Litigation in Ireland

Ireland is a common law jurisdiction. Cases are determined by reference to precedents and legislation. Depending on the quantum or type of dispute, various jurisdictions and courts may apply. In the more senior courts, Barristers will be engaged who are experts and court advocates, specializing in particular areas of law.

Alternative Dispute Resolution

Of course the first legal recourse is not, and should never be, to the courts. At Paul W. Keogh LLP Solicitors, we will attempt in the first instance to resolve the matter by way of negotiation, or if unsuccessful, mediation or arbitration. Court applications and litigation are effectively an adversarial system where there has to be by a party who is successful and a party who is unsuccessful. It is a fact that all litigation carries risk.

District Court

Hears disputes generally up to €15,000 and lower criminal offences.

Circuit Court

Hears disputes generally up to €75,000 and the central criminal court hears more serious criminal matters.

High Court

Hears disputes of unlimited quantum and in more complex cases such as judicial review is the first court that may be consulted.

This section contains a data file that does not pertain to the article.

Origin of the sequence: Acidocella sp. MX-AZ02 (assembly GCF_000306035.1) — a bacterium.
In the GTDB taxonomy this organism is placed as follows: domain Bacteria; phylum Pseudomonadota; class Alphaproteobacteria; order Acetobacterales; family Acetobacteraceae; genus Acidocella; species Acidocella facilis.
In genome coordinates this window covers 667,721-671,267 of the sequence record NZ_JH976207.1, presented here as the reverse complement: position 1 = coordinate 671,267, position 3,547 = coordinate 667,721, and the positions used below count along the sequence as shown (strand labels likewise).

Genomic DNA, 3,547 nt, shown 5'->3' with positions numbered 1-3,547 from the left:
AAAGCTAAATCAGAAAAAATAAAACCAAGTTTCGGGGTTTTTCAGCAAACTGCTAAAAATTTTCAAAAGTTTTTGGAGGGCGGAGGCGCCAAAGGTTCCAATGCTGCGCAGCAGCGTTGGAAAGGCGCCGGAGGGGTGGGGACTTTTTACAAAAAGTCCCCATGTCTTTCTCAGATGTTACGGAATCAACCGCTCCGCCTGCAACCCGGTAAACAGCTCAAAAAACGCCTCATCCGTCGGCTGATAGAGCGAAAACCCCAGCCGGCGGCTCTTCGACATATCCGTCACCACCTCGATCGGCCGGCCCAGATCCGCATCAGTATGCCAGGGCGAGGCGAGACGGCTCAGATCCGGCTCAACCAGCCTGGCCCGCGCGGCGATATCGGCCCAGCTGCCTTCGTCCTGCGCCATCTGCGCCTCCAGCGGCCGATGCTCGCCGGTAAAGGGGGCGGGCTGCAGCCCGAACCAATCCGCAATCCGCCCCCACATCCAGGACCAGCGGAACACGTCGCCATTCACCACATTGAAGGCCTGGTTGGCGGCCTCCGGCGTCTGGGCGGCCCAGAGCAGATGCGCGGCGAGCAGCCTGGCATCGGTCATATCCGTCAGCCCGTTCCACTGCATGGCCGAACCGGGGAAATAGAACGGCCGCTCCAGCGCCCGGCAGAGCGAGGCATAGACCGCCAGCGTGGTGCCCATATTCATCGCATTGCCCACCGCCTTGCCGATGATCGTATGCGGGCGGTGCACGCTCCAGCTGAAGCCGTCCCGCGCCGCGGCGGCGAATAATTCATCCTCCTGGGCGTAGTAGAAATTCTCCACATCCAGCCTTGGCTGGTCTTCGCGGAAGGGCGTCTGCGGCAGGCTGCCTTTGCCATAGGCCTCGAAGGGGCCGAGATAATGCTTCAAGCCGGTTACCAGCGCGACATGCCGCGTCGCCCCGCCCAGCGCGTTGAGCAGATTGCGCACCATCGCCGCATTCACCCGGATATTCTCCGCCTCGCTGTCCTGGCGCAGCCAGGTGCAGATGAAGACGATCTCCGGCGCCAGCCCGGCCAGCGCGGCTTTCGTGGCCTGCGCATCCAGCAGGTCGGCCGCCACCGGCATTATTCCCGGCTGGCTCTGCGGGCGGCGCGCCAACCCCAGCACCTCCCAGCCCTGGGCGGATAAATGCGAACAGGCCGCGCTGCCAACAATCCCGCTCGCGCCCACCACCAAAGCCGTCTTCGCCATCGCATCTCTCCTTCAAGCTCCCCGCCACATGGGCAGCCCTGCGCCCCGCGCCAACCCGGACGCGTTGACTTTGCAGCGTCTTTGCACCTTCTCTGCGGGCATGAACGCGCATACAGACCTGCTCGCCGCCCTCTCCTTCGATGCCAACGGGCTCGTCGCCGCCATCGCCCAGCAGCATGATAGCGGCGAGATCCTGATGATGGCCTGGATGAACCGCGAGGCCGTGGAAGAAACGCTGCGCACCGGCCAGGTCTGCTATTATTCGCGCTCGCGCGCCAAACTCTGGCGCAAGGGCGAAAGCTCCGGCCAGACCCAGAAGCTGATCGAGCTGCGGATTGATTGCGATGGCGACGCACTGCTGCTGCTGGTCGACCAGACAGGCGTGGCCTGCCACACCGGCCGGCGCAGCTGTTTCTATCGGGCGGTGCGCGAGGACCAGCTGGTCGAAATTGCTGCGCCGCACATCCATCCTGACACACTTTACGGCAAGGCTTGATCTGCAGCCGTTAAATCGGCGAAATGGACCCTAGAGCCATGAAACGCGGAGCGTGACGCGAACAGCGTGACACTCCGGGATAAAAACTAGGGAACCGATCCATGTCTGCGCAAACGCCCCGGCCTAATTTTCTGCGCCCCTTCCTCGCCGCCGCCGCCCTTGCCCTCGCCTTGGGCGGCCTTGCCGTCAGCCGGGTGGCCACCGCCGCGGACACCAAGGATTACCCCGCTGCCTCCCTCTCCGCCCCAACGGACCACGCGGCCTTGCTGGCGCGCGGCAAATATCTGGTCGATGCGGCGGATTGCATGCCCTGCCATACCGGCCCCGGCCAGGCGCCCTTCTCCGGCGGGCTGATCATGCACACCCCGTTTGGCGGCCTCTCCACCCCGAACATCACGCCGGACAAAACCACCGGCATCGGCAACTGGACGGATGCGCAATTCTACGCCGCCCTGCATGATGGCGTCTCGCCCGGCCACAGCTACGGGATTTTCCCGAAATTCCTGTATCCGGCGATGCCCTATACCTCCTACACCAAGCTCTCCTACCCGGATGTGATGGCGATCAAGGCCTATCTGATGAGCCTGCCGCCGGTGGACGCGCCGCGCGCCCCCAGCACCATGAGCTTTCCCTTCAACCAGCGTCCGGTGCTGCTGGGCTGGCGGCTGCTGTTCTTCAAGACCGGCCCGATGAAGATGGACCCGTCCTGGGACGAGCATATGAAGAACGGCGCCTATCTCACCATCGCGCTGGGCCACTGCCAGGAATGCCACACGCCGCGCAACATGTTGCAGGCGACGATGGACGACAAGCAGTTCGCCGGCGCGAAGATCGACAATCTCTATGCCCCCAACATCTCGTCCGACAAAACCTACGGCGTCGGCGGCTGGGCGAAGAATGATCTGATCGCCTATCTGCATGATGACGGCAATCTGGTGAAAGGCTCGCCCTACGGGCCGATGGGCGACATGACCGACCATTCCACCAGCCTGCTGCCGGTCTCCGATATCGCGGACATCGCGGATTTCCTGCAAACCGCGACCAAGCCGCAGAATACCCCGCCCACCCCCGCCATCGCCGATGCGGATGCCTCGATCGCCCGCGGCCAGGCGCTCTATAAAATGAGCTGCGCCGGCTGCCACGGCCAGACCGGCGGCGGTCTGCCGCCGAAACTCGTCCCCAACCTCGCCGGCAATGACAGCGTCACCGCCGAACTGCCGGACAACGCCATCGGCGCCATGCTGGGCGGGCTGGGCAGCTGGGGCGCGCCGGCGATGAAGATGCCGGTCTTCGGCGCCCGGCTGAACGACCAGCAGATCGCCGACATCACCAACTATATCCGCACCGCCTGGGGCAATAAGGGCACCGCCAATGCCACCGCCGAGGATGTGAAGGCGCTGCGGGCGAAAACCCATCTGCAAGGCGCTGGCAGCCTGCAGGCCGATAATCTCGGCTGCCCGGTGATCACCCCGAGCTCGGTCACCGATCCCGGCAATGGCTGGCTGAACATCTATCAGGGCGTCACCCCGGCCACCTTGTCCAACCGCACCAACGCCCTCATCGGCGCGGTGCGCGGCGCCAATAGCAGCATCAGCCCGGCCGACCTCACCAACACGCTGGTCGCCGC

Court of Appeal

It is the first appeal court from the High Court and will hear appeals in the ordinary course.

Supreme Court

This is the highest Court in Ireland and will hear matters of constitutional importance and other important legal precedents.

The Litigation Process:

The normal stages of a litigation are as follows

  • Correspondence, to see if the matter can be resolved
  • If there is no resolution, a letter before action is issued
  • If there is no satisfactory resolution, then formal proceedings will issue
  • Normally the matter will sought to be negotiated, narrowed or settled, but if it continues to be contested, a Defence will be received
  • The parties may raise particulars or interrogatories
  • Discovery is sought, if required
  • The matter is set down for trial and heard
  • Judgment is delivered and enforced, if required

If you have a dispute that requires the input of an experienced solicitor, why not call us and arrange an appointment?